Kelsey Arsenault

As our strike continues and teachers desperately wait to get back to our students, I can’t help but think about my own experience when I was in elementary school and how vastly different it is than the ones in which my students live.

When I was 11, my dad lost his fight with pancreatic cancer. He had been raising my sister and me by himself for years and almost everyone in our school knew him. When he died, my sister and I received an outpouring of support from our school in the form of cards, pre-cooked meals, and constant visitors.

Then, our district — Park Ridge, a suburb northwest of Chicago — offered several kinds of support that helped ease the grief when the food, cards, and visitors stopped coming. Our middle school had a fully staffed counselor’s office and, as a result, I received weekly one-on-one counseling sessions, a weekly “Grief Group” with my peers who had also lost loved ones, and an unlimited hall pass that I could use anytime I was upset or needed to reset for a bit. I remember my counselor set me up with a youth work placement at the local public library so that I could have something to do on the weekends instead of sitting in a house that didn’t feel like home anymore.

That experience was on my mind when I started teaching in Chicago and began working with students roughly the same age as I had been during the worst moments of my life. During my first year of teaching, I had a sweet, smart, quiet, 10-year-old student named Shawn. Shawn lived down the street from the school with his mom, dad, and 3-year-old sister. One night while his mom was at work, someone broke into Shawn’s house and murdered his father, shooting him multiple times while Shawn and his little sister watched.

Shawn’s dad was dead, but there wouldn’t be counseling sessions, “Grief Group,” hall passes, or youth work placements for him. Instead, Shawn returned to school without a single measure of additional support or service to help him through an unimaginable tragedy beyond the kind words that my colleagues and I offered. Our school social worker was only part-time and had an overflowing workload. Our school counselor was similarly burdened and constantly pulled to do other administrative tasks, rarely having the opportunity to actually help students.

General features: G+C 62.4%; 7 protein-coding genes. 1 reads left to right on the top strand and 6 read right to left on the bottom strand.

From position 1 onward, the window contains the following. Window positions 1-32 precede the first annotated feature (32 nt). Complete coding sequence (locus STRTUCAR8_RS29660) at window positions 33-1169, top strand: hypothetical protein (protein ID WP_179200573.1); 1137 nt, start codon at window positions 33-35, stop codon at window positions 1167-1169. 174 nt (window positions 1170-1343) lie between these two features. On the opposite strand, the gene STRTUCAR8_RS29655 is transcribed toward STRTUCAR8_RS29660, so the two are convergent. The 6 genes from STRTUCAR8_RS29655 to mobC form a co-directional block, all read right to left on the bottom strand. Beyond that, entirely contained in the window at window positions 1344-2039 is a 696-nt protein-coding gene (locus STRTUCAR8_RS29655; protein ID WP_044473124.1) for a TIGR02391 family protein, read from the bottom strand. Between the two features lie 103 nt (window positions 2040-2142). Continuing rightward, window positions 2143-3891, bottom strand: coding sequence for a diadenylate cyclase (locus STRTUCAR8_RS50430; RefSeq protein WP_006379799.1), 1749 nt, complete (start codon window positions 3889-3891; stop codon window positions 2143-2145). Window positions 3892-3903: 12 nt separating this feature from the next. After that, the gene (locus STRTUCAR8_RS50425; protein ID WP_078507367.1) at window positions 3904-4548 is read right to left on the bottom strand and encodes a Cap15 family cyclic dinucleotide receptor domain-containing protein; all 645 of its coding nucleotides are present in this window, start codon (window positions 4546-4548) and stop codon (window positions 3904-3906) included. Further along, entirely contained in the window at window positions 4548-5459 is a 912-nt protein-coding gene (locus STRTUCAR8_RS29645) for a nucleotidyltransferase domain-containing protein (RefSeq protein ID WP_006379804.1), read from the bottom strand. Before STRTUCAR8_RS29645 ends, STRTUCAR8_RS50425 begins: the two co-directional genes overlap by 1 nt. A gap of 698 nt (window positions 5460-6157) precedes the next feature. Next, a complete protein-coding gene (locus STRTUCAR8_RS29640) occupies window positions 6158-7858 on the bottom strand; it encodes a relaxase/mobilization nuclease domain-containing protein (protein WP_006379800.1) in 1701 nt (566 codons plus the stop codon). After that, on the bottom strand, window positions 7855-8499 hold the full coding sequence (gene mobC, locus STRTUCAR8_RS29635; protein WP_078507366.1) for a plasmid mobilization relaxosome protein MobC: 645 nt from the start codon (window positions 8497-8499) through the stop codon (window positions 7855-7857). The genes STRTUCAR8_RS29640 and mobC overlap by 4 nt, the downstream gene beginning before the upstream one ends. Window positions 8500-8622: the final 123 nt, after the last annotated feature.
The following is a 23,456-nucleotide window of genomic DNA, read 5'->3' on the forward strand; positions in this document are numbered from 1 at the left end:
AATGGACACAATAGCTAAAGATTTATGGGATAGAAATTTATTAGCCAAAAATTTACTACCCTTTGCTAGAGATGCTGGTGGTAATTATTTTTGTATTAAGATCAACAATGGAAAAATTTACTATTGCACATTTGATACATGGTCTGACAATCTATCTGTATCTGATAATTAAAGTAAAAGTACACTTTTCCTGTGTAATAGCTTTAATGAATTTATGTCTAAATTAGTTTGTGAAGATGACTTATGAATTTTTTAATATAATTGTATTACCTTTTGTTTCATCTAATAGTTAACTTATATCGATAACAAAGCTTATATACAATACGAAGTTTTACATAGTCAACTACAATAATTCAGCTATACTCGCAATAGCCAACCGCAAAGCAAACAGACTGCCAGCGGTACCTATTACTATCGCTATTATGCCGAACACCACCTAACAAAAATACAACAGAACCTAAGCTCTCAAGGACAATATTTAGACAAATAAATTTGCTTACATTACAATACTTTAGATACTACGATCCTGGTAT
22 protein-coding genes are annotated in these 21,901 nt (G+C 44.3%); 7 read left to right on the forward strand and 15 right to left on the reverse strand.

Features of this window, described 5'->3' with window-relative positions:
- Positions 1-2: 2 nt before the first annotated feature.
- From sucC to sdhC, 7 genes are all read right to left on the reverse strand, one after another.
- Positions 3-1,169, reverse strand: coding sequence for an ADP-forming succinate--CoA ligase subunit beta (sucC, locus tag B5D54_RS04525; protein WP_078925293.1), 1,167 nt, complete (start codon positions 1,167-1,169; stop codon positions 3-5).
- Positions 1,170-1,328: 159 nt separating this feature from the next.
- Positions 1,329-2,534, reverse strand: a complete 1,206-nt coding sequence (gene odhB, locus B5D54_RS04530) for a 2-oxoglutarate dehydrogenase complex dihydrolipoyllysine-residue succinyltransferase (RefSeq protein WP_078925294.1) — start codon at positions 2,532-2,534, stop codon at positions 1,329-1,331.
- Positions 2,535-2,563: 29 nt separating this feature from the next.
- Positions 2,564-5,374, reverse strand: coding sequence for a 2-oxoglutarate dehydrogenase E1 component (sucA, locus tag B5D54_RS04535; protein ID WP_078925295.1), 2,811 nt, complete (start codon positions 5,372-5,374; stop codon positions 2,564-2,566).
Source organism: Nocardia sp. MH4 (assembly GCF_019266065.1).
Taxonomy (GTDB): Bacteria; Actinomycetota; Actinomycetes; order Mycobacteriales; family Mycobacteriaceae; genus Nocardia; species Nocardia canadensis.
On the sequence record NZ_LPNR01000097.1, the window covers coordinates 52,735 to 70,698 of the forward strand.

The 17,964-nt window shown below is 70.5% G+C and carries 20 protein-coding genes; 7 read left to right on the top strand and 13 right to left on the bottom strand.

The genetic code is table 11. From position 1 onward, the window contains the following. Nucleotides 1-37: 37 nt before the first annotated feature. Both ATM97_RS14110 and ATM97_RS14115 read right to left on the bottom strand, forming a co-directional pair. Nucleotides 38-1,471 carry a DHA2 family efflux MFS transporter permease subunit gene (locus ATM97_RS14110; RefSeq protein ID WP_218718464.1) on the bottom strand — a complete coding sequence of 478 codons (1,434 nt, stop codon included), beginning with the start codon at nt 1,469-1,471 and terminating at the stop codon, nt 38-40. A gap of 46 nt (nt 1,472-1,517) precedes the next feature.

Shawn’s trauma would be compounded by the general lack of educational resources available to help him — I knew that his entire life trajectory would never be the same.

Looking back, I see how incredibly privileged I was to be part of a school district that treated me like I was a human being before I was a student. Embedded in the district’s policies and practices was an understanding that grief and trauma weren’t things that students could turn off or put away, but rather that we carry them with us all the time — even when we go to school. Losing a parent is never easy, but there were protocols and people in place to ensure that I didn’t go through it alone.

My students deserve the same support that my sister and I received, and to be treated by their school and district as valuable, worthy human beings. As the leaders of our city negotiate today, I hope that we are able to make progress toward that kind of future.

Kelsey Arsenault is a fifth-grade math teacher at Marquette School of Excellence. She is a member of the Chicago Teachers Union and a fellow with Educators for Excellence-Chicago, a teacher-led education policy organization.

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